“There should be an expectation that staff make all their work and resources accessible, and it would be really positive if teaching courses included training on how to do this, for people working at any level of the education system.”

Students could benefit from greater awareness too, Hector adds: “What if part of studying in further or higher education was about learning how to make your essays and presentations accessible? This is a valuable skill to carry through to the world of work.”

Wilkinson agrees:

“We need to embed the skills of creating accessible materials right through education. This is the answer to building a sustainable future for inclusion - and the education sector would be remiss if it failed to deliver such skills development for graduate employment.”

Culture change

Culture change is needed, Wilkinson adds, to build inclusive systems that work for all learners.

“We need to break the culture that silos adjustments into disability services and support,”

he says.

“Many of the adjustments commonly seen on personal learning support plans for disabled students are just good pedagogical techniques for inclusive learning, from providing lecture slides ahead of lectures to glossaries of key terms. Similarly, a disabled student and an international student may both face a language barrier that could be overcome with the same pedagogical change, yet one has to seek support for disability services and the other the international office."

Wilkinson goes on to recommend that universities and colleges pivot away from a diagnostic focus for support towards a barrier-based conversation, explaining,

“knowing my diagnosis as a wheelchair user is unnecessary when the conversation is essentially that I need step-free access."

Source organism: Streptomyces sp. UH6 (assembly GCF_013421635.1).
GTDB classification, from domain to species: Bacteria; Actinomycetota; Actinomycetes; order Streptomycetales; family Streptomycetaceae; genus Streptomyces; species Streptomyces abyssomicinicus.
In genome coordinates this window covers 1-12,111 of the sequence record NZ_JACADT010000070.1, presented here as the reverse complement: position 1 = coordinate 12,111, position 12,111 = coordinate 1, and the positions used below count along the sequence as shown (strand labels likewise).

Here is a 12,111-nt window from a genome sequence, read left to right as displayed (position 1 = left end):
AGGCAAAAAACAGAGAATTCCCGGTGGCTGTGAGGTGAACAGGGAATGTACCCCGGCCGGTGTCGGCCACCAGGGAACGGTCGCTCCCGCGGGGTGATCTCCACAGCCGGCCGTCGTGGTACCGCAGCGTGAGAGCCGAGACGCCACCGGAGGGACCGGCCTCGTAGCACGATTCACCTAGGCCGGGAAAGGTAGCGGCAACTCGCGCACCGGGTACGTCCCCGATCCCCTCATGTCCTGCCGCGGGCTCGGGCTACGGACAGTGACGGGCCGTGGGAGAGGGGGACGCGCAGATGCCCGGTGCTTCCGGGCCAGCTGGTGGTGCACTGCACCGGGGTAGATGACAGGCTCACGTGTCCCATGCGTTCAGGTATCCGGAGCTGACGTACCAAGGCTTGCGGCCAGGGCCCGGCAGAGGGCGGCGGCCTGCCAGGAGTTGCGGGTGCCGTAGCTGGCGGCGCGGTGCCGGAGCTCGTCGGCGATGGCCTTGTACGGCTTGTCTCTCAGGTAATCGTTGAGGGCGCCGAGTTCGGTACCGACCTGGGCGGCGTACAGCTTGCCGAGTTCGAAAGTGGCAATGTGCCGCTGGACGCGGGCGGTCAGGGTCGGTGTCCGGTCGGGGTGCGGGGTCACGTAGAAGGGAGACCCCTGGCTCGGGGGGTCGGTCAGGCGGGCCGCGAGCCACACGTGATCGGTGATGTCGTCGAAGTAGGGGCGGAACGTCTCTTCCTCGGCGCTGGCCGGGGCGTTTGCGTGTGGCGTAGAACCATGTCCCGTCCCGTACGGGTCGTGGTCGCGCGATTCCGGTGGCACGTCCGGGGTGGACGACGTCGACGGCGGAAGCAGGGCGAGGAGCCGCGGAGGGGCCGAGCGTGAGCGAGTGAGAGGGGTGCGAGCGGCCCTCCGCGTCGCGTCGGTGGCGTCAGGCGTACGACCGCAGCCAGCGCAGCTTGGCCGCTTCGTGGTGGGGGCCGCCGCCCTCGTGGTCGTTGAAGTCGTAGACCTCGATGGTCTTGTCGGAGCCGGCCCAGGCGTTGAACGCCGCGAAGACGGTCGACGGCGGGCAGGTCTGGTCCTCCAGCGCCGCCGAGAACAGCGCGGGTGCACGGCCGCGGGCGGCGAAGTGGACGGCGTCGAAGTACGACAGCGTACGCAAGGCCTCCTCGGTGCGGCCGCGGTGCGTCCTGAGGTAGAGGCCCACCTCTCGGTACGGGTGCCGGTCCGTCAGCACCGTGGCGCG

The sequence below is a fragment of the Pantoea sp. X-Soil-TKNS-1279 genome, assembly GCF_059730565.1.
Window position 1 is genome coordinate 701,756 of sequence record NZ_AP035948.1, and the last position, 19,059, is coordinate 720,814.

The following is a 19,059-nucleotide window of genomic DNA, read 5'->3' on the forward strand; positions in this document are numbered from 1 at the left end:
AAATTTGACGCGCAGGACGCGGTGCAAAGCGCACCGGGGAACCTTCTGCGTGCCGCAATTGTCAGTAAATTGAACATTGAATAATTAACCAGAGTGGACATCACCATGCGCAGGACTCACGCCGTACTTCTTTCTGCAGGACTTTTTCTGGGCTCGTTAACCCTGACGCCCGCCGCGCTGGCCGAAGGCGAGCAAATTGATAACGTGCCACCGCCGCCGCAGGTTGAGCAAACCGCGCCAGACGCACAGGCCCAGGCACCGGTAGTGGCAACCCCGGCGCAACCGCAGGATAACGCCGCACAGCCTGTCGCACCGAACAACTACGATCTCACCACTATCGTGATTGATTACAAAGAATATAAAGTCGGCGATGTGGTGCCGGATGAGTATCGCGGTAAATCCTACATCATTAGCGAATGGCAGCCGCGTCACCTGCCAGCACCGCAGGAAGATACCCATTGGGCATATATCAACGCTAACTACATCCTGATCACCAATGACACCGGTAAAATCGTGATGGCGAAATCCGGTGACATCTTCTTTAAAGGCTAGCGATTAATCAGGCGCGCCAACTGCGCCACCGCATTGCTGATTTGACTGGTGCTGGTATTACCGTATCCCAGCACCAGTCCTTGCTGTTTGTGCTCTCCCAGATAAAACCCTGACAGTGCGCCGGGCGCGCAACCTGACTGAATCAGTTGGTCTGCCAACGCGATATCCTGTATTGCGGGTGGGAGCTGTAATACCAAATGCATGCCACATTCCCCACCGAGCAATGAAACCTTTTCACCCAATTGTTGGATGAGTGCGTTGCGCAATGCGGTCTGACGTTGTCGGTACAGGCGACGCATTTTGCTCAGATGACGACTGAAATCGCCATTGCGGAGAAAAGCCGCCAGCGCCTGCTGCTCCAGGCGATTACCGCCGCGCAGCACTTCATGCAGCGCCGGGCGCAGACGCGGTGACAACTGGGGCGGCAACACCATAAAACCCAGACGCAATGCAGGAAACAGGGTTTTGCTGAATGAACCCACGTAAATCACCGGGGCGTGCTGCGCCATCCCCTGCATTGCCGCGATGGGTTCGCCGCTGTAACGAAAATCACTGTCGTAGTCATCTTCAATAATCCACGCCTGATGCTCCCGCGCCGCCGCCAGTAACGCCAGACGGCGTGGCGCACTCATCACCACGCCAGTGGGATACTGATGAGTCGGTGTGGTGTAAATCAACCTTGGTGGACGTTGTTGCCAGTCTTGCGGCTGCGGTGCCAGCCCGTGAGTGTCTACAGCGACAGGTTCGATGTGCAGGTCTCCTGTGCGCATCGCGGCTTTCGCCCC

The power of artificial intelligence

Artificial Intelligence (AI) developments can further support personalised teaching systems, says Kellie Mote, Jisc’s subject specialist in accessibility and assistive technology.

“AI underpins speech recognition technology. I think we will see software becoming more accurate, and that it will be able to recognise more diverse speech patterns over time.”

AI presents other opportunities to remove barriers, Mote adds:

“For example, Jisc recently supported a knowledge exchange project with researchers from the Open University to share experiences using an AI-powered virtual assistant as an alternative to form-filling. Working with educators across the country, the project explored potential benefits, and enabled participants to reflect on what is needed to get these tools working effectively. We know that administrative burden is a particular barrier for disabled students, so using AI to remove this obstacle is an example of using tech for good.”

Seeking to develop a portfolio of tested, trusted AI tools to recommend to universities and colleges, Jisc’s new national centre for AI in tertiary education will support the use of ethical AI for teaching and learning.

Looking to the future

There’s much to be positive about as universities and colleges continue to improve the accessibility of their digital materials. As Winkler concludes:

“A positive byproduct of the pandemic is that online learning has incorporated some reasonable adjustments, such as recorded lectures. It has also highlighted a number of digital inequalities, which have required a response at a national level. I hope the insights gained during the past 12 months will result in institutions’ greater and continued awareness of the gaps that exist within accessibility, thus demonstrating a strong need for inclusive design, sector-wide".

This article has been developed to address audience questions following a panel debate ‘What’s next for accessibility and inclusion? Getting it right for students’, that took place at Jisc’s Digifest event on 11 March 2021. Registration for the Jisc/GDS live clinic on 12 May, sharing guidelines for creating accessible apps, is now open. The next public sector accessibility regulations deadline is 23 June 2021.